A concealed handgun is never as effective for self defense as an openly carried rifle. We carry handguns because they are easy to conceal. Rifles are more appropriate to rural areas than urban areas, as there is less concern for what is behind your target (fewer buildings and people). The 223/5.56 caliber a lot of "EBR"s are chambered in is a good choice for self defense, survival situations and plinking (if legal in the park). If a choice is legal, I would expect the rangers in the park not to question the carrier, not ask the carrier to put the gun in a vehicle where it could be stolen while unattended, not ask the carrier to leave the park, but I would expect the rangers to explain to the unarmed hikers that what the carrier was doing was legal and maybe even prudent. Unless the carrier was sweeping others with the rifle's muzzle or acting belligerent, then merely legally carrying a rifle does not constitute disturbing the peace in a rural area.

goon
June 4, 2011, 11:20 AM
At one point in time I didn't own any handguns that would have been suitable for defense against the things I might need them for in the woods. I packed an NEF youth model 20 gauge single barrel with a pocket full of slugs and one bird shot in case I ran into a copperhead.

So I don't see why a long gun automatically would trigger the idea that someone was poaching to some. Trust me, I'm just as accurate with my GP-100 as I ever have been with that gun and slugs. If gun = poacher, guess you'd all better leave you handguns at home too.

dmazur
June 4, 2011, 11:20 AM
Washington State recently "fixed" the regulations concerning handguns and hunting so that it is now legal to carry a handgun for protection even when archery / muzzleloader hunting. (With suitable prohibitions against using the handgun for dispatching wounded game or for hunting...)

However, there is still the presumption of wrongdoing if you have a rifle in the woods during elk or deer modern firearm seasons and don't have the appropriate tag.

It is legal to hunt forest grouse with a rifle in Washington State. (Maybe not the wisest choice, but legal.)

So, hypothetically speaking, I could have a hunting license & deer tag and be out during elk season looking for grouse. Good practice for next year, using my deer rifle. However, this is a game violation unless I have an elk tag.

The presumption of guilt because you don't have the "correct" rifle isn't limited to worried tourists and EBR's, in other words.

In an ideal world, the mere possession of any weapon should not be a crime. If it is used in an illegal manner, proper penalties should exist, of course.

Since it isn't an ideal world, there is quite a bit of "possession = intent" thinking going on out there. Even though it is wrong, it is unlikely that that type of thinking will go away, IMO.

(By the way, I know of at least one game officer who now knows about Winchester 9410 shotguns as grouse guns. "Yes, I know it looks like a .30-30, but it's a shotgun. Honest officer, why would I make this up?")

lizziedog1
June 4, 2011, 11:52 AM
and if it was a EBR, it would raise significant concern

That is California thinking, plain and simple.

1stmarine
June 4, 2011, 12:16 PM
I read a lot of good opinions and a lot of nonsense here and everywhere.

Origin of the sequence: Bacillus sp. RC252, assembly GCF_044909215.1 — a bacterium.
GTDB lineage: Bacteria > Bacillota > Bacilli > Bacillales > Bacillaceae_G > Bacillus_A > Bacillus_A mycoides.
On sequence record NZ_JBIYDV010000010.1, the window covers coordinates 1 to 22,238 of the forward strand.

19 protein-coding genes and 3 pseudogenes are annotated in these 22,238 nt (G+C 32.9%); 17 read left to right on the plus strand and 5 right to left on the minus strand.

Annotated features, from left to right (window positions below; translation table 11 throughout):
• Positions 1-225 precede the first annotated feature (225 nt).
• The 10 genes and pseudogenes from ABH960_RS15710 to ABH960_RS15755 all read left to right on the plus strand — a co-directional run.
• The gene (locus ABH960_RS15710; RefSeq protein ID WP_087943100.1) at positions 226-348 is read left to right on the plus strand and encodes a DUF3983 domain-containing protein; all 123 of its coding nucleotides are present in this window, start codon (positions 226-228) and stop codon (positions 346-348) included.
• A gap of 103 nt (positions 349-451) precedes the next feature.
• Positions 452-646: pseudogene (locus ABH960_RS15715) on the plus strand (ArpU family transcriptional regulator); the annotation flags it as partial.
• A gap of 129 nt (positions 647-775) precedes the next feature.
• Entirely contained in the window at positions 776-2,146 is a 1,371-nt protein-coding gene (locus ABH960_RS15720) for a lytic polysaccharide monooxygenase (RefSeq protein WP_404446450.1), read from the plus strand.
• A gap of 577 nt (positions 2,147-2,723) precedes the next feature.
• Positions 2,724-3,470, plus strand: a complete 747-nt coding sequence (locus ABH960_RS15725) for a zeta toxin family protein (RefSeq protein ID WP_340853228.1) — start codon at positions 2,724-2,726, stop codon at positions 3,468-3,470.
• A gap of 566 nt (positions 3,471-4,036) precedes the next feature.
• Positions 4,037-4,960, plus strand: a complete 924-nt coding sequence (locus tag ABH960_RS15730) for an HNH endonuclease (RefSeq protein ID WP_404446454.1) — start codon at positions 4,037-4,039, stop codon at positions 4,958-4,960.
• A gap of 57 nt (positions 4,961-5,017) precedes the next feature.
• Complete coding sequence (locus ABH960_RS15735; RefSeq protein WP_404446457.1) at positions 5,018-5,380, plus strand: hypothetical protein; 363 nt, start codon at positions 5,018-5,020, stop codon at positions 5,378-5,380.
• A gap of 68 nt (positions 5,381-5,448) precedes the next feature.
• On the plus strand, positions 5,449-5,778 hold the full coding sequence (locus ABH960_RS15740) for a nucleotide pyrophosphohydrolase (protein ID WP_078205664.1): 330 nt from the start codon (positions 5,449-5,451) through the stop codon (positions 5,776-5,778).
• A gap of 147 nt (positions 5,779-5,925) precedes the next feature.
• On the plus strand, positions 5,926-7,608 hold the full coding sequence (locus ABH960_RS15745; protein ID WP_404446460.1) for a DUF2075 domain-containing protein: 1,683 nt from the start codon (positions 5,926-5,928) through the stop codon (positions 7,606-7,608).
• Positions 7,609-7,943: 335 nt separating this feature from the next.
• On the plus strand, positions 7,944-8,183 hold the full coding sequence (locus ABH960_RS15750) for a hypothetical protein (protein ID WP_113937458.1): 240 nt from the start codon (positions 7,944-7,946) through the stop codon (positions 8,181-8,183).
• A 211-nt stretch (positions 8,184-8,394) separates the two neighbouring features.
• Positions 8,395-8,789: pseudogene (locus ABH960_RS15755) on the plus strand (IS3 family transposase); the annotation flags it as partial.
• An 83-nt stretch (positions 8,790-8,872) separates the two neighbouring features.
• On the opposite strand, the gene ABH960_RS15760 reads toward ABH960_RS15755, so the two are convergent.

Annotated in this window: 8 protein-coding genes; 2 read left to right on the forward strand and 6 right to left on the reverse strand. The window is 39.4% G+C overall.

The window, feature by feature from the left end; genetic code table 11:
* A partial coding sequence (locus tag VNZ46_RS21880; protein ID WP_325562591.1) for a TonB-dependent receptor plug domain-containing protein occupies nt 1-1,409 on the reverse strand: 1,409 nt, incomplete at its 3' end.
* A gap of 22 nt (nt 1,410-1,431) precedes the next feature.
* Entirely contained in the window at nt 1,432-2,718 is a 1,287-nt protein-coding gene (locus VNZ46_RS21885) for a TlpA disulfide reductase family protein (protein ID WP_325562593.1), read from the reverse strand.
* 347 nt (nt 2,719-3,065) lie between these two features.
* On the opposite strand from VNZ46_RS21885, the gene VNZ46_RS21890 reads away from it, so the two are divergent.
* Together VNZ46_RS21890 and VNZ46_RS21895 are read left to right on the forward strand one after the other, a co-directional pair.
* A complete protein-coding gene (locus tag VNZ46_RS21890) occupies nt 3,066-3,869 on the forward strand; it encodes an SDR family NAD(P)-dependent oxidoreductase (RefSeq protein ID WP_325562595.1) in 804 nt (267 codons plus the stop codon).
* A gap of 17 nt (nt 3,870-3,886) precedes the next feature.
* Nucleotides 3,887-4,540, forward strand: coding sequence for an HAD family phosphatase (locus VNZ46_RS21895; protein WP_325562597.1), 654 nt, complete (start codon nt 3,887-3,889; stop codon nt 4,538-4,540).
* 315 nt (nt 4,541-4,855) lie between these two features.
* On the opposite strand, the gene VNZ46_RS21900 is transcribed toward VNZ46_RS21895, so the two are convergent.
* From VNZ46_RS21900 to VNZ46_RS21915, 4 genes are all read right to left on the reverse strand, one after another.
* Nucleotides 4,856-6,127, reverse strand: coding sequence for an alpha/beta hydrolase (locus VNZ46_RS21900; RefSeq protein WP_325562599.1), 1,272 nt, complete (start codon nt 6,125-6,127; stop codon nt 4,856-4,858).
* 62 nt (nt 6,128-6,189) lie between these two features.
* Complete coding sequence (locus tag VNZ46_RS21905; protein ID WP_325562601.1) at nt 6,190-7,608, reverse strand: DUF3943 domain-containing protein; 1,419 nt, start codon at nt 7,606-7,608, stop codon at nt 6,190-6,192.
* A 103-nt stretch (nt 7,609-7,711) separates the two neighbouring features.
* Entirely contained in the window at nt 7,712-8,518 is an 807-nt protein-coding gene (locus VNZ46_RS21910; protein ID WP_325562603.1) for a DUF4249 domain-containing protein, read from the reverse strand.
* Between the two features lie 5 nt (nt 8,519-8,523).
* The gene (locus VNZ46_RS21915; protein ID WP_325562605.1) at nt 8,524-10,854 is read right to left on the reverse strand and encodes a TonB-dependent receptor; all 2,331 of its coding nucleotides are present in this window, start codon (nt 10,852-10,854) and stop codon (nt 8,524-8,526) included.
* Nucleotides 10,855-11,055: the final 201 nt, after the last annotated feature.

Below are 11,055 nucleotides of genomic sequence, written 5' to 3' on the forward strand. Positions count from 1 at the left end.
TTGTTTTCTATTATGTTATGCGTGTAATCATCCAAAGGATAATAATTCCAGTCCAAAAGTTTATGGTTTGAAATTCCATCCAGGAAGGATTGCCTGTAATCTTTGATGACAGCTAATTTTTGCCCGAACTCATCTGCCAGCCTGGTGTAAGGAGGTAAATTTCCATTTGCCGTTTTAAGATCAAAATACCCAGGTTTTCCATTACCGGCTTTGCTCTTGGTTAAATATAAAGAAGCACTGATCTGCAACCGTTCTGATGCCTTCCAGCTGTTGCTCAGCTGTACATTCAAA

Carrying a firearm give us comfort, security also a sense of power but it is not entitlement to be swinging them around like if they were nothing.
Bottom line this is a huge responsibility and the use of discretion is the best. Be a responsible citizen and be mature about it.
There are enough folks out there that want to shut down the firearms industry and some fundamental rights for good and some of us with our behavior we are giving them all ammunition and every little excuse they need.

Some wise words from a fellow patriot...
http://www.youtube.com/watch?v=peIsu_oeslo
http://www.youtube.com/watch?v=D9aASJYOiyI

22-rimfire
June 4, 2011, 12:18 PM
That is California thinking, plain and simple.

It is practical thinking unless you are many miles from the beaten path and no such place exists in a TN State Park. The closest thing would be the Smokey Mt National Park, and the National Forests in East Tennessee (Blue Ridge area) which have all been dubbed "wildlife management areas". In a WMA, the presumption would be that the person carrying an EBR would be up to no good or poaching. Unfortunately, they aren't just like any other rifle, but they sure are fun to shoot.

So, hypothetically speaking, I could have a hunting license & deer tag and be out during elk season looking for grouse. Good practice for next year, using my deer rifle. However, this is a game violation unless I have an elk tag.

The presumption of guilt because you don't have the "correct" rifle isn't limited to worried tourists and EBR's, in other words.

Most places I have lived, you could hunt varmints with the "deer rifle" if you chose to. EBR's are legal for this purpose in most states as I understand it.

EVIL
June 4, 2011, 02:03 PM
The guys I see around the wildlife areas here in OH (in or out of hunting season) that are armed with either long or short arms are very polite on the hiking trails. They usually can't wait to tell another armed guy about thier hunt, fishing, scouting or whatever. I have never had a negative experience with an armed outdoorsman or wildlife officer. In general these type of guys are glad to be in the outdoors.

Even in OH which has mediocre gun laws, there is just much more general aceptance of the carry firearms than even 10 years ago ... or maybe I just don't care anymore if anyone gives me a dirty looks for exercising my rights. (which is almost non-existant outside in public wildlife areas.)

It would feel weird NOT carrying at minimum a compact auto on the trail ... Usually, I still CC, but I will OC if it is more comfortable with my other gear, pack, etc... or if I want to carry a duty-sized sidearm.